Provincial and local government. The people in each province elect Landtag members to four- to six-year terms, depending on the province. Each Landtag chooses the governor of the province. The provinces are subdivided into about 2,320 communes (units of local government). Voters in each commune elect a governing council, which selects one of its number to serve as mayor. Vienna is both a province and a commune. Its communal council serves as the provincial legislature, and its mayor serves as governor.
Political parties. Two political parties usually share the great majority of the seats in the Nationalrat. They are the conservative People's Party and the liberal Social Democratic Party. The Freedom Party usually wins the third largest number of seats.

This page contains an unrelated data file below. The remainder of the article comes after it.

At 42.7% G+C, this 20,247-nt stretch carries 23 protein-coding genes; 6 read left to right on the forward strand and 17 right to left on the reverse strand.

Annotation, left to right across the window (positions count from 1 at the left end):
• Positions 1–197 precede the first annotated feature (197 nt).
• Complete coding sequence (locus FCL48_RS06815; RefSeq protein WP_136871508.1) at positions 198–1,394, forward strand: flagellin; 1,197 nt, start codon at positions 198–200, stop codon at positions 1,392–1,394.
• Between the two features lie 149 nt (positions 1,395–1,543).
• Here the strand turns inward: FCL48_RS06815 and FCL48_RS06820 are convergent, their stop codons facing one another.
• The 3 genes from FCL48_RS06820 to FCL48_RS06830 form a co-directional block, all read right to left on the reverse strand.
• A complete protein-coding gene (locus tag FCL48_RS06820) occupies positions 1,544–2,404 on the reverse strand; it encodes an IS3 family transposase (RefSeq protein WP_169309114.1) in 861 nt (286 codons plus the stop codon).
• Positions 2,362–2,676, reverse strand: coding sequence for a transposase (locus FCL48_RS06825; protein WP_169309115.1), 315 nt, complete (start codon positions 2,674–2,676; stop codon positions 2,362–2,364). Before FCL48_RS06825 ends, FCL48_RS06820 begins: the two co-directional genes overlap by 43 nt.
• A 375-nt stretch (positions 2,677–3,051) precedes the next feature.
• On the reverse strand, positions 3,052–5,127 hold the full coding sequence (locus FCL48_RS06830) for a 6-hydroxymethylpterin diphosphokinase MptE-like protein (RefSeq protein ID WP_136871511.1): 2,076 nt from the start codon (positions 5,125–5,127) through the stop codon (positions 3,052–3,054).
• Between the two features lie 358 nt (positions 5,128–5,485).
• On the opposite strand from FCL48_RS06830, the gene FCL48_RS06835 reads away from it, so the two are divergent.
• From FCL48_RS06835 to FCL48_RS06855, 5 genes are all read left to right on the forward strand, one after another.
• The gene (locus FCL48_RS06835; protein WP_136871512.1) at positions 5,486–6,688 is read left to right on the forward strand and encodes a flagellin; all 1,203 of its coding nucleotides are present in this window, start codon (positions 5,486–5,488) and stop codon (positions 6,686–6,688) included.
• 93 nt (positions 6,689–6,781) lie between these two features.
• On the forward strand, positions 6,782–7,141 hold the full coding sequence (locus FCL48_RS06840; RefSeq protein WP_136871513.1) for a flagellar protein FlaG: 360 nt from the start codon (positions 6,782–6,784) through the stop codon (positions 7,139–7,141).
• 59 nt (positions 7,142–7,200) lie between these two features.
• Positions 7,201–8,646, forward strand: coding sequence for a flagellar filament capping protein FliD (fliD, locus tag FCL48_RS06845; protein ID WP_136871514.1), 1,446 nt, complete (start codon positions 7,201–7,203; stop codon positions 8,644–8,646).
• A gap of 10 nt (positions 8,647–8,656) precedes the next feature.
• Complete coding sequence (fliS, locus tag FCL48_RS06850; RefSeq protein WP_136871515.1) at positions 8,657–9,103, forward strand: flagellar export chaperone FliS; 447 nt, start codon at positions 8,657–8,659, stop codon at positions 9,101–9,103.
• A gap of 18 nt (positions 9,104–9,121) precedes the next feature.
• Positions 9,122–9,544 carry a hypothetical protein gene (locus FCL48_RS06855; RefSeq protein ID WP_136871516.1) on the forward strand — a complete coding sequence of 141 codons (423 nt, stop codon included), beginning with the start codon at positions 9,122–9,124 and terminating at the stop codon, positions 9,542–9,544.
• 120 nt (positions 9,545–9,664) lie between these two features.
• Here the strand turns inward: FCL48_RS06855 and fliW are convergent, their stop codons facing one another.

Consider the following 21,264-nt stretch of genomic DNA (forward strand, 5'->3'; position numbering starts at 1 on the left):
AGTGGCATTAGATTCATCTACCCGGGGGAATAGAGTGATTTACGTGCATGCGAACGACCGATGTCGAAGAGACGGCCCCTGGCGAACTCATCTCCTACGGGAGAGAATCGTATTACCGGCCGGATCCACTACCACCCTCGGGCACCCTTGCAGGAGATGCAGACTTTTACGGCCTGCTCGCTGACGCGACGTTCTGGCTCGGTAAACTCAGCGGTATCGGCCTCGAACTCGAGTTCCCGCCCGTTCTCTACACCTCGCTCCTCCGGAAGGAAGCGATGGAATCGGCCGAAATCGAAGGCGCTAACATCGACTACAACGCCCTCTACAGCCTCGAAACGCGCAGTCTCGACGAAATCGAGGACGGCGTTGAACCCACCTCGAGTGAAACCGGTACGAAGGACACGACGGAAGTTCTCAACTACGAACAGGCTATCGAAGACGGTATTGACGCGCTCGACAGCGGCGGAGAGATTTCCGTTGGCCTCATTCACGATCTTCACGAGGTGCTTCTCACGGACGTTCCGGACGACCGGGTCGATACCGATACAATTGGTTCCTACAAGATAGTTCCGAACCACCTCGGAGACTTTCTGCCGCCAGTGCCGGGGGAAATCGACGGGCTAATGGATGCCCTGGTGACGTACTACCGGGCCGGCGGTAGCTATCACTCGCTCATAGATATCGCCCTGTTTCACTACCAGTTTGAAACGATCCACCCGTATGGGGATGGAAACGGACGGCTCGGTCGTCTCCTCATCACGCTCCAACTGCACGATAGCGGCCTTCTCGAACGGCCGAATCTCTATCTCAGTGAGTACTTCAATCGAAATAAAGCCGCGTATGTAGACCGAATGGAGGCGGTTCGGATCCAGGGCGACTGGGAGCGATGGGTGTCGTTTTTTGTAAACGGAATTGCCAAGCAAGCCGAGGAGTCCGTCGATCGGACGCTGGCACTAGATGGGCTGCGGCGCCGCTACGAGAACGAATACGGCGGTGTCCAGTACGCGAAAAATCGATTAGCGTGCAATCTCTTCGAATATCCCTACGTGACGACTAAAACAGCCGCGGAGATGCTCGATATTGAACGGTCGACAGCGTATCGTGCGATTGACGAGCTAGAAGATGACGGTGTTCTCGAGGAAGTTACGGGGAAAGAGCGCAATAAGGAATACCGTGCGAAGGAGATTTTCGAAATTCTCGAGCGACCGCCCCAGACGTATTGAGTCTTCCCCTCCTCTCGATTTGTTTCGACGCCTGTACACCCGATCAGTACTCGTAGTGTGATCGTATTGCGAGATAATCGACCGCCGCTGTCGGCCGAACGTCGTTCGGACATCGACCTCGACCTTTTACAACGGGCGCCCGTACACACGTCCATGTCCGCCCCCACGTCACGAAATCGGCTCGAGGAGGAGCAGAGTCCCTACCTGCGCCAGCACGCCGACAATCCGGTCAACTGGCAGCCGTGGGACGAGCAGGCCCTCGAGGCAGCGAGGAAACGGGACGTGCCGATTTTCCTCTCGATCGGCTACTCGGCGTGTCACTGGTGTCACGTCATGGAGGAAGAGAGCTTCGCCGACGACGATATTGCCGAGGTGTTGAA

Courts. The Supreme Court is Austria's highest court of appeal in civil and criminal cases. Four regional courts hear appeals of decisions made by lower courts. Various special courts handle juvenile matters, labor disputes, and administrative and constitutional cases.
Armed forces. Austria has about 55,000 men in its armed forces. Men 18 years of age must serve at least six months in the army with additional periods of follow-up training later.
Most of Austria's people live in the lower areas of the country--in
the east and just south of the Danube River. About a fifth of the
people live in Vienna, the country's capital and largest city.